At this former Girl Scout camp, winter fans roam 4.4 miles of trail across 250 acres of gently rolling forest and meadow, and trek along 2,000 feet of Long Lake frontage. Stick to the groomed trails (loops of 1, 1.5 and 2.5 miles), or get adventurous and head into the untrammeled woods. Make tiny, 20-acre Fern Lake the discovery destination that keeps the kids engaged. The trailhead is just 6 miles from downtown TC, but Timbers never feels crowded. Find the trailhead on Timbers Trail. Afterglow: The Hofbrau for steaks, pizza and more, 10 minutes south, in Interlochen.
At 3,600 acres, the C.S. Mott Nature Preserve is GTRLC’s largest preserve and is a legend for its mind-blowing view of Lake Michigan from the top of Old Baldy dune (too steep to ski, but a fab snowshoe). But there’s more—way more—namely 17 miles of trail through dune, forest, meadow and swamp. Favorites include the Dry Hill and Camp trails. GTRLC’s communications director Jennifer Jay loves the new Overlook Trail, which serves up a big-view payoff 300 feet above Lake Michigan, but is easy to reach and is even designed for universal accessibility. Fifteen minutes south of Elberta on M22. Afterglow: Stormcloud, in Frankfort. Start with the homemade pretzels and a Rainmaker Ale. Try out the onsite curling rink.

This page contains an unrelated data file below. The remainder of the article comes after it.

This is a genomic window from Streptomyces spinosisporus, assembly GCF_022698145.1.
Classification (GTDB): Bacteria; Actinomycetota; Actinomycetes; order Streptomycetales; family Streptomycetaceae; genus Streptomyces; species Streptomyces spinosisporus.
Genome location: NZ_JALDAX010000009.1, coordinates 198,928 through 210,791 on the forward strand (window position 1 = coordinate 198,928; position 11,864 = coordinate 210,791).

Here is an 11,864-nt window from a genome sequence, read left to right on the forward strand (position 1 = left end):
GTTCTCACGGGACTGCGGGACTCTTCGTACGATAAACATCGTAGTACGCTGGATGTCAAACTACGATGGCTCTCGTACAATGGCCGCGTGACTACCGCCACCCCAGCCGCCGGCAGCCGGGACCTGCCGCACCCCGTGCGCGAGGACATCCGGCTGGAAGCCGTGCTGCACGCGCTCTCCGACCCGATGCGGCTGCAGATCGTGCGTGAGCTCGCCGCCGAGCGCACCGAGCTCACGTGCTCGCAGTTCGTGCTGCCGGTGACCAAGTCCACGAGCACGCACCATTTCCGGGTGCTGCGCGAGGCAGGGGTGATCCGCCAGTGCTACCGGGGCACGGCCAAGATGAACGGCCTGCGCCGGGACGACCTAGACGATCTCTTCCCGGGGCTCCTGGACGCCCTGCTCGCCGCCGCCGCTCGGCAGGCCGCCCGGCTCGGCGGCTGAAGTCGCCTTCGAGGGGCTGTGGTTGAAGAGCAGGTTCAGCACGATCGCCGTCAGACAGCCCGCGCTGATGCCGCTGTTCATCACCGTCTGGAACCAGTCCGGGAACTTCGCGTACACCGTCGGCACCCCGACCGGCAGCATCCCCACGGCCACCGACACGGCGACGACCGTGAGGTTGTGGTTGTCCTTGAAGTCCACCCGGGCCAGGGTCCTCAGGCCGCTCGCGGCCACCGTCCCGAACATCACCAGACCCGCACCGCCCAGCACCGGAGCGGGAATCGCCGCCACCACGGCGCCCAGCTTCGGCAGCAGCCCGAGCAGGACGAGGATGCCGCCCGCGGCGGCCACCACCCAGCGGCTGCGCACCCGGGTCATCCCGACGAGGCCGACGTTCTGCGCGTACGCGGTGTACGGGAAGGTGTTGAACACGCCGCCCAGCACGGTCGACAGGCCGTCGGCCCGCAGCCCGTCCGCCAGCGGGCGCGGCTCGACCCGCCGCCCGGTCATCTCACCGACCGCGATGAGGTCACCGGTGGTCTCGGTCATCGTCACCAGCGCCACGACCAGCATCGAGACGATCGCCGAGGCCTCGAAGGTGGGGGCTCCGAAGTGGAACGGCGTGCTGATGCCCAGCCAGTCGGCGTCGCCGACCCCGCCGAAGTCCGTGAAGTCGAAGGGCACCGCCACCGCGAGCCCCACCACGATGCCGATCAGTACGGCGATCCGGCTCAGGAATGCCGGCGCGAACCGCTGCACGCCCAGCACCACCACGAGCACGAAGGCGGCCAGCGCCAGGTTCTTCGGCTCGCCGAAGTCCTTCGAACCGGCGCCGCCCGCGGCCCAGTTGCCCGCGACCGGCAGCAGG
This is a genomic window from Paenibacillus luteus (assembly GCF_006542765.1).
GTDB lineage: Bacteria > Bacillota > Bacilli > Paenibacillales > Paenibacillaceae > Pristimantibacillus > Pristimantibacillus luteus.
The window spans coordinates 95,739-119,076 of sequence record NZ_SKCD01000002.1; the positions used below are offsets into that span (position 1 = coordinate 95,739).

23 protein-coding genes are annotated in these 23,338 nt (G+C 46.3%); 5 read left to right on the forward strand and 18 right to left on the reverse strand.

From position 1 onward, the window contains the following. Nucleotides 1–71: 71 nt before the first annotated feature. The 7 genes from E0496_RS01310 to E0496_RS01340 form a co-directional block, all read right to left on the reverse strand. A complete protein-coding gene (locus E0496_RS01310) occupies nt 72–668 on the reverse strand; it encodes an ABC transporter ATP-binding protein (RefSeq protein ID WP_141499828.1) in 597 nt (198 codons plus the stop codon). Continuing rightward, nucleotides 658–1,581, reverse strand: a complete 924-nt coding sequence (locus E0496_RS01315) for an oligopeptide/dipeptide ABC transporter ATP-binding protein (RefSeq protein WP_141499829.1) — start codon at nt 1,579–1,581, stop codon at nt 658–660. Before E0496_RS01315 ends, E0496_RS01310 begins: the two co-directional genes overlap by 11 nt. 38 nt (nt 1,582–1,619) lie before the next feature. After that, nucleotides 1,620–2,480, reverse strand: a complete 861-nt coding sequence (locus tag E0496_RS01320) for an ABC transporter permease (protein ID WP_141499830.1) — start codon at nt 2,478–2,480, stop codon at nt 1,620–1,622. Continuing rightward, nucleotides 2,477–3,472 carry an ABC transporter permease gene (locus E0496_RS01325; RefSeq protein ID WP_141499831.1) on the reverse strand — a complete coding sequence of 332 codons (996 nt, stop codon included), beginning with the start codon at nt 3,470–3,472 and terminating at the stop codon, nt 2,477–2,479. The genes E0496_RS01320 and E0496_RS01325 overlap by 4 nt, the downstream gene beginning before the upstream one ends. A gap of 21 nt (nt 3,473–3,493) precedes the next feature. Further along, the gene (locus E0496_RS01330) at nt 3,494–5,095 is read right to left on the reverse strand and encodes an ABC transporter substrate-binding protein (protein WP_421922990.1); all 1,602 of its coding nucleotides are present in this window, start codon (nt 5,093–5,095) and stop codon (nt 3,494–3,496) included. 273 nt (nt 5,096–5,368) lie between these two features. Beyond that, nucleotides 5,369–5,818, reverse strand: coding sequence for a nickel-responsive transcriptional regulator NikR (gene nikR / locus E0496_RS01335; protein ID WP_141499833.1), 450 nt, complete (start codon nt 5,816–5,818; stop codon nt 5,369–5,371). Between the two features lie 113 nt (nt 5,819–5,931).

Pelizzari Natural Area
For perfect winter, drop into Pelizzari when the towering old-growth hemlock grove is dusted in snow, and the sunshine is glinting through the dark green canopy. Families head to the 62-acre oasis for sledding (tame for little kids), snowshoeing and XC-skiing, just a few minutes out on Old Mission Peninsula from Traverse City’s downtown bustle. Most folks meander the nearly 3 miles of trail to the top of the ridge for an on-high view of East Grand Traverse Bay. Not up for the whole thing? Dawdle in the abandoned orchard and meadows. (Don’t be fooled by the boring parking lot and mundane start.) On Center Road about 2 miles north of Front Street. Afterglow: Bubba’s, downtown TC. Hat hair welcome, delish blue-cheese burger and vegetarian options, or Spark’s BBQ, in same block: pulled pork, oh yes
Jeff Smith is editor of Traverse. email@example.com // Heather Higham is a landscape & portrait photographer based in beautiful Traverse City. snaphappygal.com.
Get the February issue of Traverse, Northern Michigan’s Magazine for more beautiful winter hikes in Northern Michigan!